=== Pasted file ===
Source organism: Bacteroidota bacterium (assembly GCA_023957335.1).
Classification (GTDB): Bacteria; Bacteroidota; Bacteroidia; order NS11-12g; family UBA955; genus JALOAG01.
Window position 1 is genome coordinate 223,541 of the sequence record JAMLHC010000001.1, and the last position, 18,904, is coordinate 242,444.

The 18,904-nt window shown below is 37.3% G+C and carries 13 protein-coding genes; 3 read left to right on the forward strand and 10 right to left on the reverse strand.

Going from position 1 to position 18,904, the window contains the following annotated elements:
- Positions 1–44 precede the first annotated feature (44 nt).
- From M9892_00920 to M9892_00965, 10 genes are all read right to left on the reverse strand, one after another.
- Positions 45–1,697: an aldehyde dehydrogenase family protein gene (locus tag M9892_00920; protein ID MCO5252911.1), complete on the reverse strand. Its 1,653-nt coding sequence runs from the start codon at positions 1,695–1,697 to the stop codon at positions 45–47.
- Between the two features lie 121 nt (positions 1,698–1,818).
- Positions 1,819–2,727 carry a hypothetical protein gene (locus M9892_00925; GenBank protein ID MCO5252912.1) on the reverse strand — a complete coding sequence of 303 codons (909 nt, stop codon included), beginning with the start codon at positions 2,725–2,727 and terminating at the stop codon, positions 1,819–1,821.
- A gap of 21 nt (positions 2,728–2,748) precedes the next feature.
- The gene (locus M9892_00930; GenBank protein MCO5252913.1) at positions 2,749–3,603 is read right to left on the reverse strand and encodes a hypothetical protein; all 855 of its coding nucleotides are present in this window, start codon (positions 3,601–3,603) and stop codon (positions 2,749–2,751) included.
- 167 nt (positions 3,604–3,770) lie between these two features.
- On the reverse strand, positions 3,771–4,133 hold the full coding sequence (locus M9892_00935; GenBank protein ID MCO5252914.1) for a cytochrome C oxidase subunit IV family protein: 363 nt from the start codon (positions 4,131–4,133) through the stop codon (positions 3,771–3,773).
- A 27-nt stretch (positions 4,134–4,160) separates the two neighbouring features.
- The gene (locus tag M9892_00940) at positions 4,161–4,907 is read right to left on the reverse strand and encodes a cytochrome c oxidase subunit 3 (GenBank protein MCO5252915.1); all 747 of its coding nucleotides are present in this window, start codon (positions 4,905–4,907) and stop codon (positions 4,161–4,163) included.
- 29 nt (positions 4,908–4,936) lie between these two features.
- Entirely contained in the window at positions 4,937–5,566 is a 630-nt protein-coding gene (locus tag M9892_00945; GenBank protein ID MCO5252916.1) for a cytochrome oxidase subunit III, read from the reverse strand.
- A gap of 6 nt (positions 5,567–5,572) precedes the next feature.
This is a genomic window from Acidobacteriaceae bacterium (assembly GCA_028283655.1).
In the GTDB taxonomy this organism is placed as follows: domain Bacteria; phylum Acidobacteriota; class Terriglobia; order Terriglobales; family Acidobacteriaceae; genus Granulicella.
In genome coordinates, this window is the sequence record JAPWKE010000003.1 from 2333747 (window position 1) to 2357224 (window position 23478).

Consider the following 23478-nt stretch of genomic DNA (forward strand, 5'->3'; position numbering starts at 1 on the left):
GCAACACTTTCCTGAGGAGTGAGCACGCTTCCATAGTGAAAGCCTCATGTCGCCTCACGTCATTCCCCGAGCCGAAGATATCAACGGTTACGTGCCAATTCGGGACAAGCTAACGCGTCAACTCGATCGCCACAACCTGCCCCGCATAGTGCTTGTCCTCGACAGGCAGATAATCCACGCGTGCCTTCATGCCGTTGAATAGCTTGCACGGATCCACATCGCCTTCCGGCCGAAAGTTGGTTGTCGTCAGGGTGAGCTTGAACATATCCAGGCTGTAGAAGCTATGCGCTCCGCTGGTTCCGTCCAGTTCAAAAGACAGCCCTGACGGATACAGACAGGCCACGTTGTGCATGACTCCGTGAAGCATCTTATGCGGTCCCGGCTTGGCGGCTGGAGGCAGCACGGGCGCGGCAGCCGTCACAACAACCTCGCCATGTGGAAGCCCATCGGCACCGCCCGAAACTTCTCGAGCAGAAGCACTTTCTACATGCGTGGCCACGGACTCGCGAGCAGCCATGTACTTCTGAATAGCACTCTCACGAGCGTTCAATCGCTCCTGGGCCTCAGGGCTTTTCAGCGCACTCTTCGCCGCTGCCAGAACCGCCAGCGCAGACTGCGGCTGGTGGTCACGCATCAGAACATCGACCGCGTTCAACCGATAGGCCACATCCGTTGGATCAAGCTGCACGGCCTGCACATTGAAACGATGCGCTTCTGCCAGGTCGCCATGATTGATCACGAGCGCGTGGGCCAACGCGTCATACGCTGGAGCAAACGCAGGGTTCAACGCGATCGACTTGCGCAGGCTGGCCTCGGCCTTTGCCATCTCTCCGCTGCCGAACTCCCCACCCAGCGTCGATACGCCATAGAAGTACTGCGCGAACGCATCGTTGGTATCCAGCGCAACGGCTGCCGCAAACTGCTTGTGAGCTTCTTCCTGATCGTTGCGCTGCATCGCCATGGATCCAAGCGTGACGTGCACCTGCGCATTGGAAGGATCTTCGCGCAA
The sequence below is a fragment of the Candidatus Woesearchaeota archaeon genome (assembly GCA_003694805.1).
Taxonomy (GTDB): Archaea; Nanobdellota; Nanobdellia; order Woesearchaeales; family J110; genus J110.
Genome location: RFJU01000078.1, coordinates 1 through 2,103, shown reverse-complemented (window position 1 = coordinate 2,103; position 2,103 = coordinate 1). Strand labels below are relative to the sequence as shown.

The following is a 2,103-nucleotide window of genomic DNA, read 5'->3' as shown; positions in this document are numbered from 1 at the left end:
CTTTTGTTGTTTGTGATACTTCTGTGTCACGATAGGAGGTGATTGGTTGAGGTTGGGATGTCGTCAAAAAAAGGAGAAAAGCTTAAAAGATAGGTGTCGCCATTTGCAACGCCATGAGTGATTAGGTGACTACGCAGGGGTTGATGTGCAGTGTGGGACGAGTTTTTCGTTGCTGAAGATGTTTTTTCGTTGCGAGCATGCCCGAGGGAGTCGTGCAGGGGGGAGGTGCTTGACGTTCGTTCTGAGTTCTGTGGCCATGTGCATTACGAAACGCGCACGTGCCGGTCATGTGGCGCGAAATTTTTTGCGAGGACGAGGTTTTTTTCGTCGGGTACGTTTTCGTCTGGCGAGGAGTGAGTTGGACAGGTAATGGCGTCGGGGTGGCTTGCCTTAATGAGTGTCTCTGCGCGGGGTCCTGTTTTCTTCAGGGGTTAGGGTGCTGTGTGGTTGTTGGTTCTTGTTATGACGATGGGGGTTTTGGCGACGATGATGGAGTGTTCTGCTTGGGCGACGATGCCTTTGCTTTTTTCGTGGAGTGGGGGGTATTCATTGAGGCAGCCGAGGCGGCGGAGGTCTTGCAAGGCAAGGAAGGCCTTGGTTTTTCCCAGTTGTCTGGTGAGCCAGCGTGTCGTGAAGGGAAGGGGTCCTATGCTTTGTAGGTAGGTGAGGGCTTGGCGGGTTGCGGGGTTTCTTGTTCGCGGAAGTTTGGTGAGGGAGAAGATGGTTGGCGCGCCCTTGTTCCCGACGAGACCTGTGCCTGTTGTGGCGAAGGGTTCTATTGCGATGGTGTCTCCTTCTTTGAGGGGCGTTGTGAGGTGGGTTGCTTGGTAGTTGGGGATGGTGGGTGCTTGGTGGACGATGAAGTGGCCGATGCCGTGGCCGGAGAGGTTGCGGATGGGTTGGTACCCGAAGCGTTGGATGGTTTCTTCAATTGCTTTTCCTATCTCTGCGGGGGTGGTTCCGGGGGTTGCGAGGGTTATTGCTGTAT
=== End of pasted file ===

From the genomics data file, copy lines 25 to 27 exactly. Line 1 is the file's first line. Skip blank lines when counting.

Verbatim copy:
The sequence below is a fragment of the Candidatus Woesearchaeota archaeon genome (assembly GCA_003694805.1).
Taxonomy (GTDB): Archaea; Nanobdellota; Nanobdellia; order Woesearchaeales; family J110; genus J110.
Genome location: RFJU01000078.1, coordinates 1 through 2,103, shown reverse-complemented (window position 1 = coordinate 2,103; position 2,103 = coordinate 1). Strand labels below are relative to the sequence as shown.